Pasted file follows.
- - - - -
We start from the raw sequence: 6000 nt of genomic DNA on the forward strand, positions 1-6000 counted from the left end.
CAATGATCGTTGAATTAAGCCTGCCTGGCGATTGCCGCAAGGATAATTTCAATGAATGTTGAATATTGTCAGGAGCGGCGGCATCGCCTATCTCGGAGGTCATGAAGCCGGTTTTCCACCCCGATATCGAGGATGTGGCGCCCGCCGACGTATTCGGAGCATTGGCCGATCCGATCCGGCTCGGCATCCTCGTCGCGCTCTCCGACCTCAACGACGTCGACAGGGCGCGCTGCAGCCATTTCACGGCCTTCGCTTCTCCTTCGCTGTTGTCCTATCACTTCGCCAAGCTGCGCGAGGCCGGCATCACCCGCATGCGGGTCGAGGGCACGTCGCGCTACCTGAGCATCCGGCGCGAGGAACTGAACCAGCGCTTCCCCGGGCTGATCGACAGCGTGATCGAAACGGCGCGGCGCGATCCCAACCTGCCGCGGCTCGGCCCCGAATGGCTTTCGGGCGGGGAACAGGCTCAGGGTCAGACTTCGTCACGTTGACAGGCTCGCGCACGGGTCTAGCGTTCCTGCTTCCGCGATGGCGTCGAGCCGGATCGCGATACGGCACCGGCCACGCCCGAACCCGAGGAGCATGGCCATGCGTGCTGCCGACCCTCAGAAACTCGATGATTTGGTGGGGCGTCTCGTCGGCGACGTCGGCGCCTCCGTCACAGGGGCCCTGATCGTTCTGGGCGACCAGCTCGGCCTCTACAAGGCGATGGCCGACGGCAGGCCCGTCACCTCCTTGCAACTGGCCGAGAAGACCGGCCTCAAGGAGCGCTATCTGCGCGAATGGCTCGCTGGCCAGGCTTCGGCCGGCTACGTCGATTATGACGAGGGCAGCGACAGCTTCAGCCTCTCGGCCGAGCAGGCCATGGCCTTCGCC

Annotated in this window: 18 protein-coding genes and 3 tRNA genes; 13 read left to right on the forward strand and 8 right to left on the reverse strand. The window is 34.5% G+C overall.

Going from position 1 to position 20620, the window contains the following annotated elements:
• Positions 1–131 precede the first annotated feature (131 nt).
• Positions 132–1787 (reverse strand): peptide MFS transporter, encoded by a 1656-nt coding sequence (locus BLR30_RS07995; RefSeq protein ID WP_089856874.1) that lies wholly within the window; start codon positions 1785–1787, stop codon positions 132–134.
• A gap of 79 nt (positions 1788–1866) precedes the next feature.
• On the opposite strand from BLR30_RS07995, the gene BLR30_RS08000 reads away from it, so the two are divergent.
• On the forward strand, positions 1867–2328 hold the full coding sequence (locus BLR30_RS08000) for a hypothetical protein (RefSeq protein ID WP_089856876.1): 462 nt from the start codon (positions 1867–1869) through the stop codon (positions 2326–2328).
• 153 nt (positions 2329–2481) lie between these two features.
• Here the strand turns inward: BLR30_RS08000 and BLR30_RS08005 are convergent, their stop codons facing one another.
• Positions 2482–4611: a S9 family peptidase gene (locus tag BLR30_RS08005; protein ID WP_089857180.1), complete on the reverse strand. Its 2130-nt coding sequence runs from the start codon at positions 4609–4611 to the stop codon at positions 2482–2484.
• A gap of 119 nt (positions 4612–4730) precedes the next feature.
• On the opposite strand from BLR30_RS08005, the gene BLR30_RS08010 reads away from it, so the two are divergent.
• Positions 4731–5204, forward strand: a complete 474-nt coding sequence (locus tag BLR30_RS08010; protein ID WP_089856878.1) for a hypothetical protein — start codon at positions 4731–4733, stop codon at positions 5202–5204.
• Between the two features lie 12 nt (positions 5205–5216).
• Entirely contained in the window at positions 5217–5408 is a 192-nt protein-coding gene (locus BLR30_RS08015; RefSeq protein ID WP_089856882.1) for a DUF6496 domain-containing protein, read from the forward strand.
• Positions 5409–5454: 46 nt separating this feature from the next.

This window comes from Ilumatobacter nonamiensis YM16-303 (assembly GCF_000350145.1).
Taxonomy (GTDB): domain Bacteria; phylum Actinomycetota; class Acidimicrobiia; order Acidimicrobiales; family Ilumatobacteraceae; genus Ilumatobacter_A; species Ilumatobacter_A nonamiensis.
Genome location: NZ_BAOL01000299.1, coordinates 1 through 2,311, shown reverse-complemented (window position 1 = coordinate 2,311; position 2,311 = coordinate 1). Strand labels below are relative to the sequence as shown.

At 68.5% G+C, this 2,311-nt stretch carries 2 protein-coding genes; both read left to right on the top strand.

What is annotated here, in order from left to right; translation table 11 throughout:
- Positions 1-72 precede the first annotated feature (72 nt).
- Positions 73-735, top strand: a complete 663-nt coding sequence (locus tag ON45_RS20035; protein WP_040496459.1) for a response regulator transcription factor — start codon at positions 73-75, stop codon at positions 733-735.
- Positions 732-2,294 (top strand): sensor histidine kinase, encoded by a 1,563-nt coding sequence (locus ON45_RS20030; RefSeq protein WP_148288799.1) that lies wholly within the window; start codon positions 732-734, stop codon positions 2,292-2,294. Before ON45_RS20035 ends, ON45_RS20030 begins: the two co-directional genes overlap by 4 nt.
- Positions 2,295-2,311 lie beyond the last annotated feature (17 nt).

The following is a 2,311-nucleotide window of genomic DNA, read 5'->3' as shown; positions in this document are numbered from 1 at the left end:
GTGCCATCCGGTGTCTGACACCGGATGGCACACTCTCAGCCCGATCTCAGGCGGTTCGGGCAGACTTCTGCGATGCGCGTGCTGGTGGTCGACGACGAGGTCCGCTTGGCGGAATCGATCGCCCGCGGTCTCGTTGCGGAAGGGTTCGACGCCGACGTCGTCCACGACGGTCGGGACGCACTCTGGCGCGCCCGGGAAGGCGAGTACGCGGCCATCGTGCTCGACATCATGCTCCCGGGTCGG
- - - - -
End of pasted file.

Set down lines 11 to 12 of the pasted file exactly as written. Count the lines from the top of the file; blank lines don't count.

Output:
• Here the strand turns inward: BLR30_RS08000 and BLR30_RS08005 are convergent, their stop codons facing one another.
• Positions 2482–4611: a S9 family peptidase gene (locus tag BLR30_RS08005; protein ID WP_089857180.1), complete on the reverse strand. Its 2130-nt coding sequence runs from the start codon at positions 4609–4611 to the stop codon at positions 2482–2484.